WOMEN TALKING

★★★★

A FURIOUSLY ARRESTING, IMPASSIONED OSCAR NOMINEE NOT TO MISS

THEATRICAL REVIEW
By Liz Chan
30th January 2023

Last week, 'Women Talking' director Sarah Polley took to Twitter to thank the cast and crew of the film for their two Academy Award nominations for Best Picture and Best Adapted Screenplay. She was not expecting it, elaborating with her second tweet in the thread, attaching a photo of her out at a routine doctor's appointment. While both categories are deserved, some dismay remains in me at Polley, being left out of the Best Director category, where every single director nominated is a man.

It's also because 'Women Talking' is just indubitably good. It's not the perfect film, yes, but it is also incredibly crafted with sincerity and features great talent delivering career-best performances. Set almost entirely in a barn where 10 women debate their future, Polley (who both wrote and directed) has done remarkable work crafting a story so personal and arresting. Fueled by great performances from a strong cast including Rooney Mara, Claire Foy, Jessie Buckley, Judith Ivey, Frances McDormand and more (all of who were also left out of any Academy Award nominations...), it's surprising and curiously disappointing how 'Women Talking' wasn't a secured Oscar lock from the beginning.

SWITCH: 'WOMEN TALKING' TRAILER 2

The film opens with an explanation that the following 95 minutes are an act of "wild female imagination" and the opening shot of a young girl waking in shock, lying in a bed with bloodied legs. Based on a mixture of real events from a Bolivian Mennonite colony in the early 2000s and the 2018 novel 'Women Talking' by Miriam Toews, the film follows the women in a colony and their discussions on what they should do – stay and do nothing, stay and fight, or leave.

The women of the colony have been raped by the men, who drug them with cow tranquilliser and then gaslight them into believing the attacks were of a supernatural nature – or completely made up. When the women are left alone in the colony when the men go to the city to bail out one of their own, they hold a vote on the action – with stay and fight and leave tied. What follows are 10 women who have been elected to decide the future of the entire colony's women and their discussions in a barn scribed by August (Ben Whishaw), the grown son of an excommunicated family who has returned after university. August had been elected to take the minutes of the women's meetings, as none of them were taught to read or write.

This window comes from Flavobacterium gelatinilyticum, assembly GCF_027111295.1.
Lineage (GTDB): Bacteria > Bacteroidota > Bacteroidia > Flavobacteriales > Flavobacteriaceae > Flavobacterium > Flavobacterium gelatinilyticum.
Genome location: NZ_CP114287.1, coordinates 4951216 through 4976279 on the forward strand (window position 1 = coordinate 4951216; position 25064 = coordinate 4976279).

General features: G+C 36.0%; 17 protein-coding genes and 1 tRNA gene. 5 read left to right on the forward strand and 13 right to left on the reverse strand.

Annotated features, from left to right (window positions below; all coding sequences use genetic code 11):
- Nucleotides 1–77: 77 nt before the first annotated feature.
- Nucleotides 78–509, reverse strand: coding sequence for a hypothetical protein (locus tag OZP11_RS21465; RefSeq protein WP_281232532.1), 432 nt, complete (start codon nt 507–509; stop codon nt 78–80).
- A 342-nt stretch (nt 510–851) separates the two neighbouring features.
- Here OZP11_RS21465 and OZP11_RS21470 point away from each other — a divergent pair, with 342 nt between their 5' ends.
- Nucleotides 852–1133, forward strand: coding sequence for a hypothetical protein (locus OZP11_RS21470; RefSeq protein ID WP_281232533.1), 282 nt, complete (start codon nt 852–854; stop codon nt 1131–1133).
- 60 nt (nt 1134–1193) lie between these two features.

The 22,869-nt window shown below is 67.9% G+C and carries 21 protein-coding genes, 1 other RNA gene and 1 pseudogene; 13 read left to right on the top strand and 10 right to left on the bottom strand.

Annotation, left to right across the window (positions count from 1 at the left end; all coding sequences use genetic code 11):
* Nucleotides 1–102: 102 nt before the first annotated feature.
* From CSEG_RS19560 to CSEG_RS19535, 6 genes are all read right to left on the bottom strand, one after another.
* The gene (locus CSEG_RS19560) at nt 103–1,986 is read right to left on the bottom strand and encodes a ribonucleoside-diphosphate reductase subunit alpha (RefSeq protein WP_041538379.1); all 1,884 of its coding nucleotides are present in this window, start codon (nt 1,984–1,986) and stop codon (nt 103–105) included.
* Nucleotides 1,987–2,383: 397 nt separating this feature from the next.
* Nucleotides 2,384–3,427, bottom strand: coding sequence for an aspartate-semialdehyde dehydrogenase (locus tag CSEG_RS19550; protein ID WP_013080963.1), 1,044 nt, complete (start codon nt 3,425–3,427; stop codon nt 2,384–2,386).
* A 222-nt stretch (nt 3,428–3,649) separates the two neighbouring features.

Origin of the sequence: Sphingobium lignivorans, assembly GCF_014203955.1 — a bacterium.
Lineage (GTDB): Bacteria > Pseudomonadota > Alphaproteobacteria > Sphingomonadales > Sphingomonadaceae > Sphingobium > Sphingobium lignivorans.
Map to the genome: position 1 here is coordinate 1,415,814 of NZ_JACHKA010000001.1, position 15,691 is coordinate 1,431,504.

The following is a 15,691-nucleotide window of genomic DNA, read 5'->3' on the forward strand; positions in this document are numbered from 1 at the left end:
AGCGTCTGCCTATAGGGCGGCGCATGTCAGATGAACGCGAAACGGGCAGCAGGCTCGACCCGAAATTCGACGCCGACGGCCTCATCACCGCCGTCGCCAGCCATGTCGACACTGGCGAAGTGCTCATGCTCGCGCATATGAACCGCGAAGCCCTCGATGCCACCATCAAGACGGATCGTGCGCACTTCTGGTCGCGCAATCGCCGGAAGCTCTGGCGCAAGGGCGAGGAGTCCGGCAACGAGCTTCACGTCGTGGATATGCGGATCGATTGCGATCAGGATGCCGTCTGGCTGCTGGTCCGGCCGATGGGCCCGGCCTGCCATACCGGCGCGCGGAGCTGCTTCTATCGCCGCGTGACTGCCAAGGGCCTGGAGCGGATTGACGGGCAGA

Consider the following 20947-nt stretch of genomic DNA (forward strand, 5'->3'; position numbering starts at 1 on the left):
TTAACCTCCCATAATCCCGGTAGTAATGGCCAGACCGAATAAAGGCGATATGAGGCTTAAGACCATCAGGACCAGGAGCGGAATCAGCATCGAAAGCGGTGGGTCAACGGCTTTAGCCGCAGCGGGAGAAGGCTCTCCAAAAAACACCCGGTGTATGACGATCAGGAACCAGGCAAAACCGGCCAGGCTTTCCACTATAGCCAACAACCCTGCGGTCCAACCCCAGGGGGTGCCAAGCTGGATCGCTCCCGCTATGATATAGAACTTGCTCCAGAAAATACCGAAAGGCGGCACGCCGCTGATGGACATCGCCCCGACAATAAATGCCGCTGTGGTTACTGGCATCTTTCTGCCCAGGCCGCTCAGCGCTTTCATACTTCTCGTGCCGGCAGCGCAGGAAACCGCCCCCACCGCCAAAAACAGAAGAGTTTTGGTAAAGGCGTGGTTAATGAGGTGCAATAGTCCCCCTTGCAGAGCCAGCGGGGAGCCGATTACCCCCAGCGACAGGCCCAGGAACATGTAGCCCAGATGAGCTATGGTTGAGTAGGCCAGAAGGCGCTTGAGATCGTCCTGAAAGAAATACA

'Women Talking' does not build to an explosion of violence, nor does it show much, if not at all, on the attackers themselves. Rather, Polley chooses to centre the film on the women's quiet, conflicted, impassioned discussions in the barn. The women each express their own viewpoints – from the desperate fear of God spurring them to forgive the men, to completely ravaging anger and sadness that pushes them to want to stay and fight and kill. They deliberate the nature of young men, if they could be taught to be good or if at a certain age, they are too far gone. They scream at each other for their views on each other's complicity and sob together at their heartbrokenness. Polley (and, by extension, original author Toews) and the brilliant ensemble cast have done a great job of exploring different viewpoints shared by women each shattered in different ways by their collective experiences. The film shares compassion for each woman and their individual battles, presenting their divergent convictions with careful empathy.

It's surprising and curiously disappointing how 'Women Talking' wasn't a secured Oscar lock from the beginning.

'Women Talking' does arguably stumble in some weaker sections - many characters monologue at moments as if they were on a stage during a play, the story requires heavy leaning on the voiceover exposition in driving the narrative, Frances McDormand gets approximately 5 seconds of screentime and then disappears into thin air, and finally... that colour grading. There has been some division on the extremely intensely desaturated colour grading. Personally when I was watching the film... I thought it was fine. It didn't affect my viewing experience that egregiously! Would I want the colour grading of 'Women Talking', a random Marvel film, and a couple of fan-made video edits on my Instagram explore page to gladiator fight? Maybe! (Yes.) But the colour grading does work just enough for the film and isn't jarring to the eyes.

With the Oscar race getting more intense as the ceremony approaches this March, 'Women Talking' is a quiet, powerful stand amongst the boisterous noise of the bigger hitters. Poignant and here to stay, 'Women Talking' demands a place at the table and is something not to be missed this year in cinemas. I have a list of awards I think the Academy Awards should introduce (stunt work, casting director...) but today I wish it included Best Acting Ensemble the most. Give the 'Women Talking' cast and creatives their flowers.

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